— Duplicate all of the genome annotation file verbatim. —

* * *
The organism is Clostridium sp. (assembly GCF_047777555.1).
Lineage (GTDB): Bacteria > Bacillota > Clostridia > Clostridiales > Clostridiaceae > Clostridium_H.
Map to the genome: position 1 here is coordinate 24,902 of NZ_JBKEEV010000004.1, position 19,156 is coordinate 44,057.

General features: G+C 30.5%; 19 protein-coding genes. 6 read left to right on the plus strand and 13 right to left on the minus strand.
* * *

The organism is Clostridium sp. (assembly GCF_047777555.1).
Lineage (GTDB): Bacteria > Bacillota > Clostridia > Clostridiales > Clostridiaceae > Clostridium_H.
Map to the genome: position 1 here is coordinate 24,902 of NZ_JBKEEV010000004.1, position 19,156 is coordinate 44,057.

General features: G+C 30.5%; 19 protein-coding genes. 6 read left to right on the plus strand and 13 right to left on the minus strand.